Crystallizing Minerals from Aqueous Solutions
This activity was selected for the On the Cutting Edge Reviewed Teaching Collection
This activity has received positive reviews in a peer review process involving five review categories. The five categories included in the process are
- Scientific Accuracy
- Alignment of Learning Goals, Activities, and Assessments
- Pedagogic Effectiveness
- Robustness (usability and dependability of all components)
- Completeness of the ActivitySheet web page
For more information about the peer review process itself, please see http://serc.carleton.edu/NAGTWorkshops/review.html.
This page first made public: Aug 7, 2006
Students dissolve selected salts and other compounds in water, let the water evaporate, and examine the crystals that grow.
This exercise is designed for a mid/upper-level undergraduate geology course on the principles of mineralogy.
Skills and concepts that students must have mastered
Students should have knowledge of basic chemistry and of minerals equivalent to what they would learn in an introductory geology class.
How the activity is situated in the course
This activity is the 7th of 36 mineralogy exercises and is used towards the beginning of the course.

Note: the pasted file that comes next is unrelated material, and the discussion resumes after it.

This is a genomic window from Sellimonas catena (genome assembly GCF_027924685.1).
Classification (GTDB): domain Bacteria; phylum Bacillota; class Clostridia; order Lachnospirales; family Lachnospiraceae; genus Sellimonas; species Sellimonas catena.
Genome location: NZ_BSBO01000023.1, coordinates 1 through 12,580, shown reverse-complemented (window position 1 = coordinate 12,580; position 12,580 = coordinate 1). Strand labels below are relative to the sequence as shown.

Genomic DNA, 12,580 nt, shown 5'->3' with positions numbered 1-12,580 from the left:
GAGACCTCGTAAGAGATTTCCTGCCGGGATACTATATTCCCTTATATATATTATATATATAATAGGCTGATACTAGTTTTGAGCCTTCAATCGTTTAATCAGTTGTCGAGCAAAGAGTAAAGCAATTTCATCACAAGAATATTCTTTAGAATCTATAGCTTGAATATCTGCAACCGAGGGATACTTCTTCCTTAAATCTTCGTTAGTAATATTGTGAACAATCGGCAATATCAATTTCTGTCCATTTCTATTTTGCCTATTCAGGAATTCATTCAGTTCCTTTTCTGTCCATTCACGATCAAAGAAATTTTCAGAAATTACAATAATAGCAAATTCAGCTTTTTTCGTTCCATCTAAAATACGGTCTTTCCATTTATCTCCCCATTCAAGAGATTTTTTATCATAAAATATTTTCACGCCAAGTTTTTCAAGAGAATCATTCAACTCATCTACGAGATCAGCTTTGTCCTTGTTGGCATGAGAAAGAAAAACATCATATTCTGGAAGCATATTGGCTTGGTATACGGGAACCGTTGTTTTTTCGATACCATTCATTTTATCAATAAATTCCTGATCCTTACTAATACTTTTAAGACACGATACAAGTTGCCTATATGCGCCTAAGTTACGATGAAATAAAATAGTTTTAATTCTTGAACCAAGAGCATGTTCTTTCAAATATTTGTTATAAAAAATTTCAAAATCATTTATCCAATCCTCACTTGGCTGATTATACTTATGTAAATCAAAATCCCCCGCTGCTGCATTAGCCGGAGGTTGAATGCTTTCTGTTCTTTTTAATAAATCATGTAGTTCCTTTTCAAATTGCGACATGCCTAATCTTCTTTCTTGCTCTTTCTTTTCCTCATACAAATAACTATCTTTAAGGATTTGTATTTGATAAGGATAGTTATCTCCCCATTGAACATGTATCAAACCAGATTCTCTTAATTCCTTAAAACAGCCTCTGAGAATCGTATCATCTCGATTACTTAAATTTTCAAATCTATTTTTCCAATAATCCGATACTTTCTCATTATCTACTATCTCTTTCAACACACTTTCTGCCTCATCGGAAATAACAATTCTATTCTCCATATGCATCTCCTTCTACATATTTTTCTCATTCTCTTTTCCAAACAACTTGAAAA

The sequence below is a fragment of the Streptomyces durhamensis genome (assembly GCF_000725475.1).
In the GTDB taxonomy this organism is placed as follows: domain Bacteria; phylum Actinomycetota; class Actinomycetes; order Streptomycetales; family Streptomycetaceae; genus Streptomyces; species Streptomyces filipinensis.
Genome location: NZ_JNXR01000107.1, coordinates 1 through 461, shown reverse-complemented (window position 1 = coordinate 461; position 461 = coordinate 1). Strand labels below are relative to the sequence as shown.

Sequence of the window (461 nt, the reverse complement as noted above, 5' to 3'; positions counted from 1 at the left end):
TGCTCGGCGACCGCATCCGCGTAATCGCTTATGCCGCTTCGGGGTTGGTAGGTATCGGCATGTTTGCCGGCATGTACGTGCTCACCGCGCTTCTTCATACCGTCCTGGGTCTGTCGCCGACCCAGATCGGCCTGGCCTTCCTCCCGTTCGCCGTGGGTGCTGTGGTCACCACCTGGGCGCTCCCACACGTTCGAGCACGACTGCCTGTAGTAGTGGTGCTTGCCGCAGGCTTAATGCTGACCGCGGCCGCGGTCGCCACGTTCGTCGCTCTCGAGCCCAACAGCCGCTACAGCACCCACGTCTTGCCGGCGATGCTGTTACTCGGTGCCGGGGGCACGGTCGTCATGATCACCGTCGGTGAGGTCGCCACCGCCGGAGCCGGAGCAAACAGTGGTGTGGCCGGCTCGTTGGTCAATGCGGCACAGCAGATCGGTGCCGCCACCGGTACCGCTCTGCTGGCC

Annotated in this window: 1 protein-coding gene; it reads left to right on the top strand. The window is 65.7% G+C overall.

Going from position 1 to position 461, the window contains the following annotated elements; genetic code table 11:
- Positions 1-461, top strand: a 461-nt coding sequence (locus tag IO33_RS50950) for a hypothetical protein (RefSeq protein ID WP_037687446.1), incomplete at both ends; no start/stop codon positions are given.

Content/concepts goals for this activity
- Learn about ways minerals crystallize from aqueous solutions.
Higher order thinking skills goals for this activity
- Learn to think about crystal shapes and classify them in a logical way.
Other skills goals for this activity
- Continue to improve experimental technique.
Description of the activity/assignment
Students dissolve selected salts and other compounds in water, let the water evaporate for about three weeks, and examine the crystals that grow. Students then draw crystal shapes and discuss the experiment. Discussion can include why and how crystals grow from solutions, why some minerals dissolve well and others do not, concepts of symmetry, and crystal systems and point groups.
Determining whether students have met the goals
Hold a class discussion based on this experiment.
Download teaching materials and tips
- Notes for instructors (Acrobat (PDF) 12kB Jul7 05)